When Your Partner Starts to Bother You

When Your Partner Starts to Bother You
Fátima Servián Franco

Written and verified by the psychologist Fátima Servián Franco.

Last update: 05 May, 2024

Over a relatively short period of time, reality imposes itself on us and takes away the filter of idealization. The person who you thought would present a certain attitude or behavior reveals themselves to be just another imperfect human, with all their virtues and flaws. These flaws seem to amplify over time, leading to situations where things you used to enjoy are now starting to bother you.

Idealizing another person can end up frustrating you due to the overly high expectations that you had of them at the beginning of the relationship. Everything starts to change when you realize that you created a character based on that person. As the relationship develops, you stop idealizing your partner, giving you a different perspective on the relationship

According to Erich Fromm, if you want to learn how to love, you have to approach it like you would if you were learning any other kind of art, such as music, painting, carpentry, or even medicine or engineering.

man's head woman's feet feeling bother

Romantic relationships are like an art. They require you to be mature, to understand that differences are inevitable, and that things won’t always be ideal. They need to be nurtured, understood, and fair. You must see that both of you have to go through a personal learning process.

If you’re going to share your feelings, you need to connect with, understand, and take care of the other person. That way, you won’t be stuck searching for something to meet the needs that you don’t know how to fill.

Romantic love

In a romantic relationship, each person might understand love in a different way. For example, one partner might tend more towards infantile love, following the principle “I love them because they love me.” The other might lean more towards mature love, following the principle “they love me because I love them.”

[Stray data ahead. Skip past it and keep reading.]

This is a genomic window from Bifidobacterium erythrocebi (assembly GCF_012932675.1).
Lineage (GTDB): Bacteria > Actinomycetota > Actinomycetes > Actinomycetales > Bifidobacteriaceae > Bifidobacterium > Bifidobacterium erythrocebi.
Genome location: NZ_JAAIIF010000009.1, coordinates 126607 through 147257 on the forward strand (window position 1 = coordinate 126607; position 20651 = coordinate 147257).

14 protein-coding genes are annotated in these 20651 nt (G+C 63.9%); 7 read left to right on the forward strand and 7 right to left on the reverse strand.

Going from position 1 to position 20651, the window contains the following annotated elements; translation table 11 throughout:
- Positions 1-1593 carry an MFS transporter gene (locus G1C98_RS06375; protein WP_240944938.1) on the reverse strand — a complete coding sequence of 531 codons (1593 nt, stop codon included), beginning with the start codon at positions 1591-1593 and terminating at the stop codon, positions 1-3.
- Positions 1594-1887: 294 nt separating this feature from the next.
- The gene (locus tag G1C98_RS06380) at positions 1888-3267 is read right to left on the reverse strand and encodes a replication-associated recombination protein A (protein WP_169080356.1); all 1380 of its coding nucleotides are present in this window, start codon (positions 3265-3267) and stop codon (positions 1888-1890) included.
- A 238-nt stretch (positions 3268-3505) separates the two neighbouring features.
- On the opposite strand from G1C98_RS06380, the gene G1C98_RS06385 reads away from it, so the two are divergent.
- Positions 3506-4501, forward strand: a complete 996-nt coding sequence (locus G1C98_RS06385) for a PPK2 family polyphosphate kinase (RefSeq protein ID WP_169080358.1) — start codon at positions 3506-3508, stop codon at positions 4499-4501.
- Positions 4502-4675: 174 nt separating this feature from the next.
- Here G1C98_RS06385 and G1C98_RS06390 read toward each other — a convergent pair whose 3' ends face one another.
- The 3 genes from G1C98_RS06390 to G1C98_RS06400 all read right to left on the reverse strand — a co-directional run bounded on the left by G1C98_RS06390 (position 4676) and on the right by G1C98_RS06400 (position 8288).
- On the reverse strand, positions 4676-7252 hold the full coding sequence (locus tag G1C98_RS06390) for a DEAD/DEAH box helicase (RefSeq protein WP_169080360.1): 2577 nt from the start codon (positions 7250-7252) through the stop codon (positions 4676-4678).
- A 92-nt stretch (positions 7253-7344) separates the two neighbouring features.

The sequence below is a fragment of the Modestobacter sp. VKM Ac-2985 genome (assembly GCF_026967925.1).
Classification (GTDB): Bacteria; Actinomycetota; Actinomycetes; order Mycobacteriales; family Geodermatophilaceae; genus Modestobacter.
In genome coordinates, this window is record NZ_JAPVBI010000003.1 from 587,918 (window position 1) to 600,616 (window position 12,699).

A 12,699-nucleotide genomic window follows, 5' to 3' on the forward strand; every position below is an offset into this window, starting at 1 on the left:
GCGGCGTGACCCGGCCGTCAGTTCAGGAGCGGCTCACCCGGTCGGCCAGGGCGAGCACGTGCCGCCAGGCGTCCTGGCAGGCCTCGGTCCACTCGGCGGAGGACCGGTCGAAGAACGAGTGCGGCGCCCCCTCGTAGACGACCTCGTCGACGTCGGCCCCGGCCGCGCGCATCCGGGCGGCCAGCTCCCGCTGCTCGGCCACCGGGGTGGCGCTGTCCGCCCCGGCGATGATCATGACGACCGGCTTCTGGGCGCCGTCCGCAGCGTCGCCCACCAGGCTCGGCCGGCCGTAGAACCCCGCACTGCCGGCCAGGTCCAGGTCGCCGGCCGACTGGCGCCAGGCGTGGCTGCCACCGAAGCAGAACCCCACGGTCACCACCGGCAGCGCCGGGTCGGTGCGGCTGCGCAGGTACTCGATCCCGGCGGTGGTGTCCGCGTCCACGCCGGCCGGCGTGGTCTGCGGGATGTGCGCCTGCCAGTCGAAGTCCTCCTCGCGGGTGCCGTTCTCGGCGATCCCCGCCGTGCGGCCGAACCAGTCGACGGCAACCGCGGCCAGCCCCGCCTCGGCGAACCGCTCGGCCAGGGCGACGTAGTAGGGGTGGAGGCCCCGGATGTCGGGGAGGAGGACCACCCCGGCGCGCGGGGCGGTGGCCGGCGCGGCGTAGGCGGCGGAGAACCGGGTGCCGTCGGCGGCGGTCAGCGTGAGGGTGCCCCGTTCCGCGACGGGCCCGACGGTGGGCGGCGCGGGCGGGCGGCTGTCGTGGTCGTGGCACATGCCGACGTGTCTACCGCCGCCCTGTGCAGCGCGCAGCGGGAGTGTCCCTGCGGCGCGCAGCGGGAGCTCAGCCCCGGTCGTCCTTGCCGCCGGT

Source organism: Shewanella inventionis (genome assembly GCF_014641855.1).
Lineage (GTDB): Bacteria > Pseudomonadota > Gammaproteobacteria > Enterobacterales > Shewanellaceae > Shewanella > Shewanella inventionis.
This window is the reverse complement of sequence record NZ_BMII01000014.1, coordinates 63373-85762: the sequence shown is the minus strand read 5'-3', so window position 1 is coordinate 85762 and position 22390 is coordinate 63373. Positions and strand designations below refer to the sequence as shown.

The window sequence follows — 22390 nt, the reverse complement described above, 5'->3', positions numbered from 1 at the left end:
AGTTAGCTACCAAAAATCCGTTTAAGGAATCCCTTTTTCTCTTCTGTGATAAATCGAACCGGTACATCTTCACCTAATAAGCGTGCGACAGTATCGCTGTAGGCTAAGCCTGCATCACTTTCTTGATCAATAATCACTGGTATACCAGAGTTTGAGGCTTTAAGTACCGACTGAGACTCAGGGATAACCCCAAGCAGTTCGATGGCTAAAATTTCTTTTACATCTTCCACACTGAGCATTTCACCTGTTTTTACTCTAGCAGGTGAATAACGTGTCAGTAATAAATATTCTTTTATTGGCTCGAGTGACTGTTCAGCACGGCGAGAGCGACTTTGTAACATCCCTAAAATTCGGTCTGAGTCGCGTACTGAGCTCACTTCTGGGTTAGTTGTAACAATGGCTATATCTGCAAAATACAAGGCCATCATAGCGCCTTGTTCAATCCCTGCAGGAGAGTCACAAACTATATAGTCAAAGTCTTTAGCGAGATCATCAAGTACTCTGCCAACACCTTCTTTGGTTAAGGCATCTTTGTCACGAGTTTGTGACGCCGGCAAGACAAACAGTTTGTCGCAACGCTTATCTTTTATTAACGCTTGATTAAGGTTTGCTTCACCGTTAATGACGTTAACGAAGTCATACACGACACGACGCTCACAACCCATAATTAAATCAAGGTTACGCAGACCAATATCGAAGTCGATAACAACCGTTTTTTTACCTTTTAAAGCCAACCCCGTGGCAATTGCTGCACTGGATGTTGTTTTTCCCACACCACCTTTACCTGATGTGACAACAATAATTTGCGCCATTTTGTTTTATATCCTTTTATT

Relationships bases on immature love tend to be made up of people who love because they need the other person. In relationships where mature love takes precedence, people need each other because they love each other.

two upset people

As relationships develop, characteristics about the other person start to show that didn’t used to bother you, or that you even liked. But now, not only do you not like them, but they’re really starting to annoy you. At the beginning of the relationship, you tried to please the other person all the time, putting your own desires on the back burner.

In romantic relationships, both people are part of the problem and part of the solution.

Why are these things starting to bother you?

People are wrong to think that their partner’s irritating defects are just their partner’s own problem. In reality, they always presented behaviors that bothered them, but they just didn’t express it at first. The idealization of one’s partner, along with the desire to avoid conflict, causes people to ignore irritating or unpleasant details.

If everything is starting to bother you, it might have more to do with a change in you than a change in your partner. All relationships go through different stages, and negative situations can sometimes make you think that the relationship isn’t what you expected.

The combination of a lack of communication, frequent arguments, and sexual or emotional problems in the relationship is the perfect breeding ground for things you liked previously to start to bother you. To reverse the situation, you have to try to be more accepting and intimate with your partner.

When there is more acceptance in the relationship, both of you will be more prepared to make the necessary changes, adapt to each other, communicate more clearly, and resolve conflicts.

Choose your partner carefully. Ninety percent of your happiness will depend on this decision. And once you make that careful decision, the work has only just begun.

This text is provided for informational purposes only and does not replace consultation with a professional. If in doubt, consult your specialist.